As an activist/lobbyist in Florida, I can tell you that the Florida Legislature has many powerful people in it who don’t happen to come from the large metro areas. And, in the past, it has been a very useful tool to show some of these people how their districts, large or small, ranked horribly in pedestrian safety.
    For instance, in 2009, Florida had eleven of the top 25 worst areas in the country in pedestrian safety index. But, with the large metro-centric approach of the recent report, we no longer have that useful information available.

    This is a double shame because Florida is the nation’s acknowledged leader in both bicycle and pedestrian fatalities per capita, a position it has occupied since the 1970’s, at least.

    Another flaw of the report is that it no longer provides data about the spending of available federal dollars on bike/ped projects in any metro area. The authors of the report say that they purposefully excluded this data because it irritated some politicians. As an activist, I can tell you that if you are not irritating the people in power, you are not doing your job.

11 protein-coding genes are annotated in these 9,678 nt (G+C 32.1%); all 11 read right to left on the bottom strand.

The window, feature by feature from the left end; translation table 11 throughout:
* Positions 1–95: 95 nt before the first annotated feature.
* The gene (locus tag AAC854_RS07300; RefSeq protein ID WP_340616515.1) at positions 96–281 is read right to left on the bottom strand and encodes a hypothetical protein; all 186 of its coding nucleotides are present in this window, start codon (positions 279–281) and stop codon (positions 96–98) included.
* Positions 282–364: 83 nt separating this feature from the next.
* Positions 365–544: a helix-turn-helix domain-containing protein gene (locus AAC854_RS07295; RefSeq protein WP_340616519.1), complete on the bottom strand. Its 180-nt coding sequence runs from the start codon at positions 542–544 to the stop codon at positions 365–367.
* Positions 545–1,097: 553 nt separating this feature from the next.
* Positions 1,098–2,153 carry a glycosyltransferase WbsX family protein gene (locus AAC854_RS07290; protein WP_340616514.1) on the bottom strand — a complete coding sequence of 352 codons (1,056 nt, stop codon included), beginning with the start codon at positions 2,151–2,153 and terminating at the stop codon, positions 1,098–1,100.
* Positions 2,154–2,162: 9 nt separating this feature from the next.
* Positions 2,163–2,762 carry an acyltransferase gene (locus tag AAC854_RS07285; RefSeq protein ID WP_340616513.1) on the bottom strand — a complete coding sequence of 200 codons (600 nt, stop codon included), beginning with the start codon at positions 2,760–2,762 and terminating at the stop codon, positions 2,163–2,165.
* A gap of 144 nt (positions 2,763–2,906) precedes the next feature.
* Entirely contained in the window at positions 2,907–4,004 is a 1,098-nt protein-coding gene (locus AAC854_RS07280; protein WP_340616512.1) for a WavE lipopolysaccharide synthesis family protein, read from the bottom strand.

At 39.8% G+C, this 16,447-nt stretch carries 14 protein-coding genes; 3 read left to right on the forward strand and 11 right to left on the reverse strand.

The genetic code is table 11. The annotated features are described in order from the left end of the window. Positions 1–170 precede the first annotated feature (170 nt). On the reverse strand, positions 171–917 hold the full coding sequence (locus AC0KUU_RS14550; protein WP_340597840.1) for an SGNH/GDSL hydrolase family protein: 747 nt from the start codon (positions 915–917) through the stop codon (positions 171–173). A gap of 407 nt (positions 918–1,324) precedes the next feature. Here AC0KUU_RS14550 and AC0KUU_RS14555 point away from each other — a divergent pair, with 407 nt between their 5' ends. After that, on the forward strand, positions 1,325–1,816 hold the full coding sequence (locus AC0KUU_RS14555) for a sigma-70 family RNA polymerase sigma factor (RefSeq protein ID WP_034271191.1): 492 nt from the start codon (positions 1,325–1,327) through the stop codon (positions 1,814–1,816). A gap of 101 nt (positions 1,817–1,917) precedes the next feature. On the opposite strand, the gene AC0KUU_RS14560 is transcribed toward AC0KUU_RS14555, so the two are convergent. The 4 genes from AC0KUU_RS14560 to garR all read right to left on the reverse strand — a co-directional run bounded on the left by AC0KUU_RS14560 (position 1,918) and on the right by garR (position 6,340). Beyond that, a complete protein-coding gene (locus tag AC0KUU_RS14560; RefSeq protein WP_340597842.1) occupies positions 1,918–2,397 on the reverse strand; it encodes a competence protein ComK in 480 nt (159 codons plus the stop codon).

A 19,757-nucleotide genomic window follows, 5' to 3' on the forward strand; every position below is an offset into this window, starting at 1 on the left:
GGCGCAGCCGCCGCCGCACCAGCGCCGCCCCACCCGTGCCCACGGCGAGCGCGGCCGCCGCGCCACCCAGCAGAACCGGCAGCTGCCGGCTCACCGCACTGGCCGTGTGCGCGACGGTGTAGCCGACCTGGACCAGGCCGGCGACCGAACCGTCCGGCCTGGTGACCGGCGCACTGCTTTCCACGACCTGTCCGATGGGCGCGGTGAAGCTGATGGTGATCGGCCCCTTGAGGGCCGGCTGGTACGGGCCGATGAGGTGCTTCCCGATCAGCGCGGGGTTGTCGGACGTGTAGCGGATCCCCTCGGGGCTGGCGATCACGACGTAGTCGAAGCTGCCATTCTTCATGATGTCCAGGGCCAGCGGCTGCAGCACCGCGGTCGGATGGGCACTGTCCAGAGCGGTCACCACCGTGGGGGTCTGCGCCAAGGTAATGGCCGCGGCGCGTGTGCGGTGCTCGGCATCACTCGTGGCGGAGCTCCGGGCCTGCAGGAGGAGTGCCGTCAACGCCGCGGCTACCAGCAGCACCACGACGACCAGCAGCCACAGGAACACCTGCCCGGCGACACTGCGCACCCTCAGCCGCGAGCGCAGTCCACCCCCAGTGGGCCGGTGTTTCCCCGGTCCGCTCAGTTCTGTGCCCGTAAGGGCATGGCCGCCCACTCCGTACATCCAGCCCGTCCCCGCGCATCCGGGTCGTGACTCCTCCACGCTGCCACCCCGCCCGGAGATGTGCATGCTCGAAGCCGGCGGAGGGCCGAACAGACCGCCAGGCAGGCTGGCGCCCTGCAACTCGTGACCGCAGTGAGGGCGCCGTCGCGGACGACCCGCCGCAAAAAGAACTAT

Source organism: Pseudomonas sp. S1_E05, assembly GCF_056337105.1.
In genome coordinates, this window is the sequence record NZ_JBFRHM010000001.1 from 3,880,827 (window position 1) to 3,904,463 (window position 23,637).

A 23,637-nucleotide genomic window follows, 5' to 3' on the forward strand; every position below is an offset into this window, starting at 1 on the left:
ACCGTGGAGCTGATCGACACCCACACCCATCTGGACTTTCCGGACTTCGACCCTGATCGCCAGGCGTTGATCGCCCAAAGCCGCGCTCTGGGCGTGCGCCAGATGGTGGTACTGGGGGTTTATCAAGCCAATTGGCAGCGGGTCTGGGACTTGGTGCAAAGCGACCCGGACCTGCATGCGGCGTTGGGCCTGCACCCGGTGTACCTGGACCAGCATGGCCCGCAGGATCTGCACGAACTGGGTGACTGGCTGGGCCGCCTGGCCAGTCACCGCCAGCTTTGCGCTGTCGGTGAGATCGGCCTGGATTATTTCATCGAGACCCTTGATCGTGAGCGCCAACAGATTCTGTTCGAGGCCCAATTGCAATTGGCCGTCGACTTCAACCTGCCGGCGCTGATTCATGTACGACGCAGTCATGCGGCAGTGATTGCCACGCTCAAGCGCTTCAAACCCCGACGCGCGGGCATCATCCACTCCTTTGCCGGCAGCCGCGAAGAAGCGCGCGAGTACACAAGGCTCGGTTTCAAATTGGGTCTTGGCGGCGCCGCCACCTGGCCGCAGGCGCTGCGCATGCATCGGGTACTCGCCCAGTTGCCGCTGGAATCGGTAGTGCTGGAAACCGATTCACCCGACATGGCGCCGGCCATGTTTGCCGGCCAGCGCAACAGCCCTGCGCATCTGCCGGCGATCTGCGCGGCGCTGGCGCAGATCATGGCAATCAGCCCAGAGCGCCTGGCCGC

In my view, these recent omissions are due to two disturbing trends in bike/ped advocacy……….both of which result from a lack of activist experience in the national organizations. The first trend is a lack of awareness of what is and isn’t useful information. The second is a tendency to consider bike/ped issues as a broader part of larger social causes and a resultant focus on large metro areas instead of the whole country.

    Mike Lasche
    Florida Walks and Bikes